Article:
Tentacles of doom

It’s Saturday in a winter wonderland. Happy birthday to Charles Barkley, Patty Hearst and J. Geils.

Kim Janey is off to a good start. Chris Osgood is a ‘get things done’ type of guy who is also easy to work with. And he knows his way around city government. Great choice for chief of staff.

First there was the fail whale. Now we have the much less alliterative “four-armed octopus of doom” to alert us to the broken Massachusetts vaccinate appointment website. The state technology team and software vendor PrepMod continue to trade blame. “It wasn’t our octopus,” a PrepMod spokesperson told the Globe.

Watching the birds waiting for their turn at the feeders this morning I wondered how they keep their feet warm. Apparently it’s all in the circulation.

Here’s something new to worry about. The earth’s magnetic field is due for a shift. Way overdue, actually. Previously scientists didn’t think a pole reversal would be a big deal but a new study is starting to raise alarms. Think Texas, but worldwide and indefinite.

And it’s been 45 years since Frampton Comes Alive! came out. It’s aged like Boone’s Farm.

Hand wringing

Thursday. Today is Cow Milked While Flying in an Airplane Day. Uh-huh.

In what may be the final chapter of the Bulger saga, after almost 19 years in custody, John Connolly is set to be freed from prison on a medical release.

Just because something works in Boston doesn’t mean it will work across the river in Cambridge. Licensing authorities in the people’s republic kiboshed a proposal for live acoustic music that would have bolstered local bars and restaurants because of the potential for noise complaints. Now, about those leaf blowers.

Crowded House have a new song ahead of a new album coming in June. That’s good news.

Later today the Perseverance Mars Rover will land on the red planet. NASA is live-streaming just after noon. You can watch a behind-the-scenes video from the Jet Propulsion Laboratory while you wait. Or you can go out to Crispy Creme and get yourself a mars doughnut.

And another transit system goes for easy, contactless payments. Hint: it’s not ours.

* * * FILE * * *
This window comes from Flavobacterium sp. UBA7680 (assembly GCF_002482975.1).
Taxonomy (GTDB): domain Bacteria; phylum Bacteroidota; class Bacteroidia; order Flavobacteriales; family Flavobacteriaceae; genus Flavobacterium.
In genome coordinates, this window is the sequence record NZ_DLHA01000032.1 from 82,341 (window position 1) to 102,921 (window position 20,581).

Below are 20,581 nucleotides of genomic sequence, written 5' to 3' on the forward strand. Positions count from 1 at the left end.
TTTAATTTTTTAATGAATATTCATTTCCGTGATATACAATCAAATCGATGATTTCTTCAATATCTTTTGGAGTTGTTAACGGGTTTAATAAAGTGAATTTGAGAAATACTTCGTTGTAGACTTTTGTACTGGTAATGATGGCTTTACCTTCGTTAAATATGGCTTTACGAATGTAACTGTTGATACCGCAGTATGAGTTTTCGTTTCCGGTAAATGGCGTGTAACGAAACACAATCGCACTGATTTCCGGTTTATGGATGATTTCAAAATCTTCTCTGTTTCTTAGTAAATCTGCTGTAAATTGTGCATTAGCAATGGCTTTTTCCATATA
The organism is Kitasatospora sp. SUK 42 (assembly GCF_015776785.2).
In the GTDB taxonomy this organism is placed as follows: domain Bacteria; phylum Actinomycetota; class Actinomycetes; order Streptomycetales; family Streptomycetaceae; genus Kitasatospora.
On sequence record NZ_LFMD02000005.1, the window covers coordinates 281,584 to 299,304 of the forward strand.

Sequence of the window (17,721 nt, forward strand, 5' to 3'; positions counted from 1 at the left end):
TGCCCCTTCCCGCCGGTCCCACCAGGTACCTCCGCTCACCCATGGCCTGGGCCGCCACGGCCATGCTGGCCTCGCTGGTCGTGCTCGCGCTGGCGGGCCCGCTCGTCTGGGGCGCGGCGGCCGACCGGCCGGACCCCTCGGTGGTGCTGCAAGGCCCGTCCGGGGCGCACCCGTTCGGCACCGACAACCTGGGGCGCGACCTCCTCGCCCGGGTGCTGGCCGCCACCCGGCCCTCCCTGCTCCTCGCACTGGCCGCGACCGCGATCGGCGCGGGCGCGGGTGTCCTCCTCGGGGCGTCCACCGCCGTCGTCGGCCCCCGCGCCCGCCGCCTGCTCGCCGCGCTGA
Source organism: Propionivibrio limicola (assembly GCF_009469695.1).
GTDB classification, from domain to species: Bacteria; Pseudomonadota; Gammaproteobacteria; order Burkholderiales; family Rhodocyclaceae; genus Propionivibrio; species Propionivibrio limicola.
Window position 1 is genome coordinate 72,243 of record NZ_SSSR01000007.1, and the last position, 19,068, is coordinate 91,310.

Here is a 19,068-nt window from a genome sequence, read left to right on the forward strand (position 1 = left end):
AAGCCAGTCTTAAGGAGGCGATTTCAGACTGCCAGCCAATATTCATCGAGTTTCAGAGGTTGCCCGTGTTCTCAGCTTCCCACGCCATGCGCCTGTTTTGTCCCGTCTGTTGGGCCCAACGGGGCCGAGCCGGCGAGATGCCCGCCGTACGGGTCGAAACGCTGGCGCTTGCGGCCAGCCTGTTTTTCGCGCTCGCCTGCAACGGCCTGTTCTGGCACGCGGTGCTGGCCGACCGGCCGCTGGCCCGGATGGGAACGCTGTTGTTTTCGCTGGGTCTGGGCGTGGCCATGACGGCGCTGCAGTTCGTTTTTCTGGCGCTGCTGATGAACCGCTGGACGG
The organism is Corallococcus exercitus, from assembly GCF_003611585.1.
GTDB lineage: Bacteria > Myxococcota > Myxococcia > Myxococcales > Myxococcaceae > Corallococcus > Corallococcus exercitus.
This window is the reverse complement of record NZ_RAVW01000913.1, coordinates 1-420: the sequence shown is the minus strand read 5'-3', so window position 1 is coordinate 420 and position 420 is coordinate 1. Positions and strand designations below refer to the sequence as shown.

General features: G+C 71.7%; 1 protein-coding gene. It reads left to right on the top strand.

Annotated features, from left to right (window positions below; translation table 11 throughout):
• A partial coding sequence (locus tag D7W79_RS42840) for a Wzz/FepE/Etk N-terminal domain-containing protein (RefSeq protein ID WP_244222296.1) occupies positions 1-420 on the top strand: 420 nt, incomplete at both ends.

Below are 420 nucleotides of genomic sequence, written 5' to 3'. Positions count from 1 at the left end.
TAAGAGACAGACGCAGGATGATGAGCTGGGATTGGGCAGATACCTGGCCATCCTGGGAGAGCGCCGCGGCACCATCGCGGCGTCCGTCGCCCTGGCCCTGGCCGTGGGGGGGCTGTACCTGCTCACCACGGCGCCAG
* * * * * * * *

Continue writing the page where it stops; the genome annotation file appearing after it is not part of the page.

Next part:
Flash in the pan

A bright Sunday morning. The last day of the first month of the new year.

This meme went around in the fall when there were long lines at testing sites. It was funny because it was true and now it is true.

Michael Santoli says that the social-media-driven market activity from last week was a blip. It won’t persist and certainly won’t impact the larger stock market. Those sound like famous last words. Morgan Housel sees GameStop as the anti-Sears. Sebastian Mallaby defends the establishment. Politicians are on their soapboxes and the regulators will be coming. Just like they did for onions.

Aaron Dale and Emily Norton believe that a career as a wastewater operator is the way to go. Young man, I have one word for you: sewage.

There are too many satellites now and new ones are being launched all the time. I’m exited about the Starlink array but it’s also part of the problem. The UN is in charge of maintaining order up there, so there’s that.

And Geoff Edges talks to the other Davies brother of Kinks fame. What ever happened to that little green amp?

A strong foundation

Good Saturday morning. It’s Isaac Asimov‘s birthday.

Drive-through weddings are still happening in Vegas. A welcome sign of strange normality.

The Walsh team, like the Menino team before them, is pretty good at managing the city budget. Boston closed the year with a budget surplus, marking the 35th year the city has done so. Meg McIntyre reports that while many other cities are laying off workers and cutting services as a result of the pandemic, Boston has actually added jobs.

Just in time for the new year, Kafka’s The Trial has entered public domain. Here are some other works opened up this year.

Mitt Romney‘s claim to fame was rising to the logistics challenge of the 2002 Winter Olympics. (There’s also the Big Dig, but we won’t dwell too much on that.) These days he’s watching the logistic challenge of vaccine distribution play out and he has some concerns.

And this is something I hadn’t previously considered: If you’re an astronaut on the International Space Station and you turn your smartphone sideways, it won’t go into landscape mode because there’s no gravity. Also GPS and time zones would be a mess. Hey Siri, what’s the weather at my current location? …Siri?

Tables turned

Monday. The last one in 2020. We’re in the home stretch.

At the last minute the president signed the stimulus bill, barely averting an economic catastrophe. Guess he was just keeping us in suspense.

Portland is/was a great restaurant town. Brian McQuarrie looks at what the virus has done to it. Boston is also seeing more eateries close. And Frank Bruni mourns the loss of restaurant culture in New York.

A number of people, including Tyler Cowen, believe that the roaring twenties of technology-driven innovation is about to take off. I certainly hope so.

There’s more on the guy from the Nashville bombing. Downtown by Petula Clark was playing over the loudspeaker before the explosion. Nothing yet on motive. Already the conspiracy nuts are out and trying to connect the explosion to the election.

And Scotty was finally beamed up.